Daily Digest – October 26. Judges Illegally Jailing Poor Defendants; Collectors Work Unchecked in Illinois

Some quick links to start your Monday. Susan Hayes, the president of Alacrity Collections, has been appointed to serve a fifth term on Maryland’s Collection Agency Licensing Board … An interesting tale about the breakup of American Express and Costco, which shows the tensions that can exist in business partnerships … Why Hillary Clinton is likely the next president … SunTrust Banks recently laid off 100 IT employees so it could outsource their jobs, but required the former workers to be “reasonably available” should the company need to contact them to ask questions. The biggest kick in the teeth? SunTrust wasn’t going to pay the workers for their time … The disruption in service for RushCard prepaid debit card users is an example of how the banking industry has stopped serving the poor … Photos of the damage from Hurricane Patricia … The 10 most profitable companies in the world … Why Utah is the best state for doing business … A look inside the new Microsoft retail store … Toyota takes over the top spot among automakers …  What a fighter pilot can teach you about teamwork and focus.


  • Judges in the city of El Paso, Texas, may be illegally jailing defendants who are unable to pay fines assessed by the municipal court. State law requires judges to look at the finances of defendants to determine whether they are too poor to pay prior to incarcerating them.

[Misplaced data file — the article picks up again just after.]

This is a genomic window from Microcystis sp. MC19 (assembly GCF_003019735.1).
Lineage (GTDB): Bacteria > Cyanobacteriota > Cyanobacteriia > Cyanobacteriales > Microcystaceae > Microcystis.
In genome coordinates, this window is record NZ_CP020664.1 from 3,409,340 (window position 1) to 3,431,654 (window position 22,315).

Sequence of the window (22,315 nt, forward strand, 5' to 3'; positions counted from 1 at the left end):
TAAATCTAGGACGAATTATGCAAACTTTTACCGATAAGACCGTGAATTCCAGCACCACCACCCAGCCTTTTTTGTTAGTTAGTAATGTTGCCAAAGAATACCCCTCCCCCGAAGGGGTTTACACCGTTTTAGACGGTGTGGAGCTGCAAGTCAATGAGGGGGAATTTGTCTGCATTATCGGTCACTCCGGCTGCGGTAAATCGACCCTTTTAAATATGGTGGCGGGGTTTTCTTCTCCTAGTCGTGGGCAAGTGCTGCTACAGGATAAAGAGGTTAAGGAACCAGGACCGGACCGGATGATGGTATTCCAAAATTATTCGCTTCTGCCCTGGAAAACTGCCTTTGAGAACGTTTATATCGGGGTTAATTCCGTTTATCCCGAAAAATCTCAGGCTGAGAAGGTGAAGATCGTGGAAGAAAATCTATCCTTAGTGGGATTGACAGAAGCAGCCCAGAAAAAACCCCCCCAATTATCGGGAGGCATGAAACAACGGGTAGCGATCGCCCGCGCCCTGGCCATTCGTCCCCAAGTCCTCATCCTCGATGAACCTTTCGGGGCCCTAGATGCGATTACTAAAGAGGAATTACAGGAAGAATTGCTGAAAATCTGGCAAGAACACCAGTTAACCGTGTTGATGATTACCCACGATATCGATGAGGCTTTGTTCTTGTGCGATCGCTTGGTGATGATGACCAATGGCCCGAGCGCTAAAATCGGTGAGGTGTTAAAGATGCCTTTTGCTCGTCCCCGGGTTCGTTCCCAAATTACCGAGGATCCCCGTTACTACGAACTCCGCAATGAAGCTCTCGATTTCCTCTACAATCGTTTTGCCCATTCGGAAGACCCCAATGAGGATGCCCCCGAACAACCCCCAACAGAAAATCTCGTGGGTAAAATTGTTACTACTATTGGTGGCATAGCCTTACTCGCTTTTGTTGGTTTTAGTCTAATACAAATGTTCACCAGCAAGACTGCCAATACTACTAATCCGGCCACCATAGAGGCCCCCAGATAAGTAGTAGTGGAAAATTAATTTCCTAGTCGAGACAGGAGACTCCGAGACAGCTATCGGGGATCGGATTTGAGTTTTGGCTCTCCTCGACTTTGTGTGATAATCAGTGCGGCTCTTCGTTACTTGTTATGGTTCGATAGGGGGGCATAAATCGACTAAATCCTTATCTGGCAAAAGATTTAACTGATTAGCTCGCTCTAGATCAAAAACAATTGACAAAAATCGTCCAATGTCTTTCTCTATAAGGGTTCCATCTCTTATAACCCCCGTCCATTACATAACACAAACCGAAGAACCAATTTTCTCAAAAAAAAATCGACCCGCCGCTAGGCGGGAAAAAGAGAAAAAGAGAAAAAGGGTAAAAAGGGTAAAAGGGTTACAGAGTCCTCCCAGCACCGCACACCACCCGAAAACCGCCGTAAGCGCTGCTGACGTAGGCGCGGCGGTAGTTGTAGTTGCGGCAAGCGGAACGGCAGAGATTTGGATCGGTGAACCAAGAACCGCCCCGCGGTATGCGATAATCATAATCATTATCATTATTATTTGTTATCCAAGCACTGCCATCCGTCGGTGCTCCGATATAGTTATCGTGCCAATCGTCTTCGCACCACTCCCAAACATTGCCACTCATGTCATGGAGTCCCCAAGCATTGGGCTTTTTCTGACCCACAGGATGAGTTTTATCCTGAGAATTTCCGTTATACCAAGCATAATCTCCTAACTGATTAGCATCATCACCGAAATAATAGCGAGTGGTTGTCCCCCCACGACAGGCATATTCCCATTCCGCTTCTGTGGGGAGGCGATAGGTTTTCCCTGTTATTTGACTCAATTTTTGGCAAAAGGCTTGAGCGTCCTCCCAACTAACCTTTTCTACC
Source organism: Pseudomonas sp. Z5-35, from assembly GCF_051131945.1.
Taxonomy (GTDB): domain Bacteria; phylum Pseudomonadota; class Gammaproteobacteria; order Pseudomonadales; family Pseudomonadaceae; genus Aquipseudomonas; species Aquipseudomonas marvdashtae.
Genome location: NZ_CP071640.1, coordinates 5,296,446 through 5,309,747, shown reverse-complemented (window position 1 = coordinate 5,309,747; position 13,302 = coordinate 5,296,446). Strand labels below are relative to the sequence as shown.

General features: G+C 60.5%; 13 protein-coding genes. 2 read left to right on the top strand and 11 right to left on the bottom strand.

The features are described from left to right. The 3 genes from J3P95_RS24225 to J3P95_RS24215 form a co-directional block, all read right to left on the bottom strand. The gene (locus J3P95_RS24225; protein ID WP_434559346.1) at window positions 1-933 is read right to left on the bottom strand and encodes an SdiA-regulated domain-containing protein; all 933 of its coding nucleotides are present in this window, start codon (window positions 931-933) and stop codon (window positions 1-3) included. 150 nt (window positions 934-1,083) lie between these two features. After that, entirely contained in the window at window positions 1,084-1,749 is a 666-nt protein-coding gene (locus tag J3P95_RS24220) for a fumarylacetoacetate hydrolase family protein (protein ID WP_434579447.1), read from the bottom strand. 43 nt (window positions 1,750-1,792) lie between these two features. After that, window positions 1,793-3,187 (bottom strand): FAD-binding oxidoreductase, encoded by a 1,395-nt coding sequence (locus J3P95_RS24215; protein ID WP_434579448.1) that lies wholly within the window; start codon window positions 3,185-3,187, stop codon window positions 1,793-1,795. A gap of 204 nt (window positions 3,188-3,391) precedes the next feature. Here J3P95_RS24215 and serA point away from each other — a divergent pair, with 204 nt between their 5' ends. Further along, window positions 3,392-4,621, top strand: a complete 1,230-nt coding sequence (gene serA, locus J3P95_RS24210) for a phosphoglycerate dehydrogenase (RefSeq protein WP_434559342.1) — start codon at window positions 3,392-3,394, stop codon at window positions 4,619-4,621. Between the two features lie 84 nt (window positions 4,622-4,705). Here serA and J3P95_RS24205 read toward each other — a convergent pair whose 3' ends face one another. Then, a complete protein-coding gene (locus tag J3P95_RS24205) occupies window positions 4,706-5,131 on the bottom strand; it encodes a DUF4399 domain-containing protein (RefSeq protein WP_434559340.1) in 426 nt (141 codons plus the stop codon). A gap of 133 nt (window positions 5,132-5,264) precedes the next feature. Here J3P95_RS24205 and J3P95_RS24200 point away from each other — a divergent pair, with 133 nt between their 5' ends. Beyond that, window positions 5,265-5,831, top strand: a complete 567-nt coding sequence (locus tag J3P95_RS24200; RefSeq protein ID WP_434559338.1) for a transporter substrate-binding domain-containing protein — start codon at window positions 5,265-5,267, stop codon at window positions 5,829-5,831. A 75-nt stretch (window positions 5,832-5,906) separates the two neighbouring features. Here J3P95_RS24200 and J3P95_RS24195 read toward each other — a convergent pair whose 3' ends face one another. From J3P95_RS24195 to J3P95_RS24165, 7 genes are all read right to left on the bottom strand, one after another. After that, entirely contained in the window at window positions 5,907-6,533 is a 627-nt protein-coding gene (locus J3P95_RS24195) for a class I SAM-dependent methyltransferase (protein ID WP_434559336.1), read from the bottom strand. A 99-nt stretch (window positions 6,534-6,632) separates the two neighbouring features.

• Social Security benefits should be immune from student loan garnishments, and a petition with 350,000 to that effect is being delivered to Congress. About $150 million was garnished from Social Security checks in 2013.
  • Collectors working on behalf of Cook County, Illinois, are not being monitored well enough, according to a state audit. The audit reveals that the county clerk is not keeping track of the total amount of outstanding fees or the individual amounts collected by different collection agencies.
  • A Freedom Furniture and Electronics store in Washington was assessed a $63,000 penalty for engaging in illegal collection activities, including contacting commanding officers and and filing lawsuits against delinquent debtors in Virginia, even though the customers were not stationed there.

Shaq on team building

The problem of banking in the legalized marijuana business

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